The New York Stock Exchange ended sharply lower on Monday as the financial difficulties of China's Evergrande developer raised concerns about the world's second-largest economy, leading to a flight to safety. At the close, the Dow Jones Industrial Average (DJIA) lost 1.8 percent to 33,970 points and the broader S&P 500 index fell 1.7 percent to 4,357.73 points. The technology-heavy Nasdaq Composite dropped 2.2% to 14,713.90 points. Oil stocks lost ground in the wake of crude oil prices. ExxonMobil fell 2.7% and Chevron 2.1%. A Food and Drug Administration advisory committee voted on Friday in favour of a Covid vaccine booster campaign by Pfizer (-0.7%) and BioNTech (-5.6%) for people over 65 and frail, but voted against giving a third dose to all those aged 16 and over. Tesla (-3.8%) was dragged down by the fall in its Chinese peers after electric vehicle maker Li Auto lowered its delivery forecast. Airlines resisted the move lower as investors welcomed the White House's announcement that health restrictions on flights from overseas would be lifted by early November. Delta gained 1.7%, American Airlines gained 3% and United Airlines gained 1.6%.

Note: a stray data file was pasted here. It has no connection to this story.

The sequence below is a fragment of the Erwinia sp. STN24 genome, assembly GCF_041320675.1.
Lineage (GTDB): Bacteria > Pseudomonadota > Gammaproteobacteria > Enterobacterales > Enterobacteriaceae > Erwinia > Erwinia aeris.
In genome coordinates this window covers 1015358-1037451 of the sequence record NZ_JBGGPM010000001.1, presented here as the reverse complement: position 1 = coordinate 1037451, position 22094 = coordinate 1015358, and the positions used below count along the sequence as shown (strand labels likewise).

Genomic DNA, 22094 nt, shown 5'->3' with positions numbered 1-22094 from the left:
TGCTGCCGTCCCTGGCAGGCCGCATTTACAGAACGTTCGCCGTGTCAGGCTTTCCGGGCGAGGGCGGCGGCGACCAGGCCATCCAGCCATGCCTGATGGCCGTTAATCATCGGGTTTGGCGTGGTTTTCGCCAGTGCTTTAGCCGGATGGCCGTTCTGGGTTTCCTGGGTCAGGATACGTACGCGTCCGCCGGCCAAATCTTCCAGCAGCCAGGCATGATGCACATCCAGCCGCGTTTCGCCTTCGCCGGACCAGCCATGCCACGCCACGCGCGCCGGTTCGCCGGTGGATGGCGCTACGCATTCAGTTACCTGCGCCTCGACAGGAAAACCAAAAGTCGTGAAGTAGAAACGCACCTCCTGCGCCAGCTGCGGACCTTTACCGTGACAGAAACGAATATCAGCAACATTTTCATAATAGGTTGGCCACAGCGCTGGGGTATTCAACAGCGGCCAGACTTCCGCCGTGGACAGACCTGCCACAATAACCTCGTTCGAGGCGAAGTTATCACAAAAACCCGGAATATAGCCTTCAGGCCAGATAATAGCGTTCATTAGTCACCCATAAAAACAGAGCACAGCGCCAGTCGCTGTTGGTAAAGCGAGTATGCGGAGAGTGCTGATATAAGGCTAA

The stock markets in East Asia are mainly showing declines on Tuesday. While there is again no trading in Shanghai and Seoul due to public holidays, the Hong Kong stock exchange has stabilised after the previous day's crash to an 11-month low. The Hang Seng Index (HSI) loses another 0.3 per cent, but this time the market is weighed down mainly by declines in technology stocks. China Evergrande's share price falls another 3.5 per cent after plunging 10.2 per cent on Monday. In Tokyo, the Nikkei-225 is down 1.8 per cent after the holiday at the beginning of the week.
U.S. Treasury yields on Monday posted their biggest one-day drops since August as the potential collapse of a Chinese property development company rattled investors, raising the prospect of a spillover into other global markets. The 10-year Treasury note yields 1.308%, compared with 1.369% on Friday at 3 p.m. Eastern Time.
Citi increases target Deutsche Post to EUR 74 (69) - Buy
Berenberg lowers BHP to Hold (Buy) - Target 2,300 (2,700) p
Dt.Bank cuts Novartis to Sell (Hold) - CHF 70 (80)